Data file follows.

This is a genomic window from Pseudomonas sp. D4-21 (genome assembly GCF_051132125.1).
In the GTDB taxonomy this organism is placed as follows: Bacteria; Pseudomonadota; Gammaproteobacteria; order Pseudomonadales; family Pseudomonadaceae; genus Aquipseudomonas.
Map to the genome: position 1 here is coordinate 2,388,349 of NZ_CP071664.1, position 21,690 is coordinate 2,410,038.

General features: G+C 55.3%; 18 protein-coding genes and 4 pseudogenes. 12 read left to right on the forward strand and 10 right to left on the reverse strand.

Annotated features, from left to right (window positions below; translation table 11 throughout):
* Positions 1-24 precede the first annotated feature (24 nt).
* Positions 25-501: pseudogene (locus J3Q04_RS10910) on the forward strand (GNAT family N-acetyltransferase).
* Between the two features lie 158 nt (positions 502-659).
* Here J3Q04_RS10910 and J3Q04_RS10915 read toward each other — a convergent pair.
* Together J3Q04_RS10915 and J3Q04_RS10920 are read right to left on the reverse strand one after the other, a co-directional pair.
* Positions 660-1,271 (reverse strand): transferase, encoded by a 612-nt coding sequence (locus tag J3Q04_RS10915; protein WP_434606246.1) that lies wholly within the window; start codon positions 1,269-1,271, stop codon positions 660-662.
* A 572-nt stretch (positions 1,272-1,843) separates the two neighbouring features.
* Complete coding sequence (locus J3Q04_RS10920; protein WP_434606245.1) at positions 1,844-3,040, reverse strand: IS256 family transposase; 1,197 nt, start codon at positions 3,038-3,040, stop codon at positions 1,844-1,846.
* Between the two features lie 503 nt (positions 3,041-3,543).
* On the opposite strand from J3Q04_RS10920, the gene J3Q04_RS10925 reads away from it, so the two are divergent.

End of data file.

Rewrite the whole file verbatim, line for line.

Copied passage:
This is a genomic window from Pseudomonas sp. D4-21 (genome assembly GCF_051132125.1).
In the GTDB taxonomy this organism is placed as follows: Bacteria; Pseudomonadota; Gammaproteobacteria; order Pseudomonadales; family Pseudomonadaceae; genus Aquipseudomonas.
Map to the genome: position 1 here is coordinate 2,388,349 of NZ_CP071664.1, position 21,690 is coordinate 2,410,038.

General features: G+C 55.3%; 18 protein-coding genes and 4 pseudogenes. 12 read left to right on the forward strand and 10 right to left on the reverse strand.

Annotated features, from left to right (window positions below; translation table 11 throughout):
* Positions 1-24 precede the first annotated feature (24 nt).
* Positions 25-501: pseudogene (locus J3Q04_RS10910) on the forward strand (GNAT family N-acetyltransferase).
* Between the two features lie 158 nt (positions 502-659).
* Here J3Q04_RS10910 and J3Q04_RS10915 read toward each other — a convergent pair.
* Together J3Q04_RS10915 and J3Q04_RS10920 are read right to left on the reverse strand one after the other, a co-directional pair.
* Positions 660-1,271 (reverse strand): transferase, encoded by a 612-nt coding sequence (locus tag J3Q04_RS10915; protein WP_434606246.1) that lies wholly within the window; start codon positions 1,269-1,271, stop codon positions 660-662.
* A 572-nt stretch (positions 1,272-1,843) separates the two neighbouring features.
* Complete coding sequence (locus J3Q04_RS10920; protein WP_434606245.1) at positions 1,844-3,040, reverse strand: IS256 family transposase; 1,197 nt, start codon at positions 3,038-3,040, stop codon at positions 1,844-1,846.
* Between the two features lie 503 nt (positions 3,041-3,543).
* On the opposite strand from J3Q04_RS10920, the gene J3Q04_RS10925 reads away from it, so the two are divergent.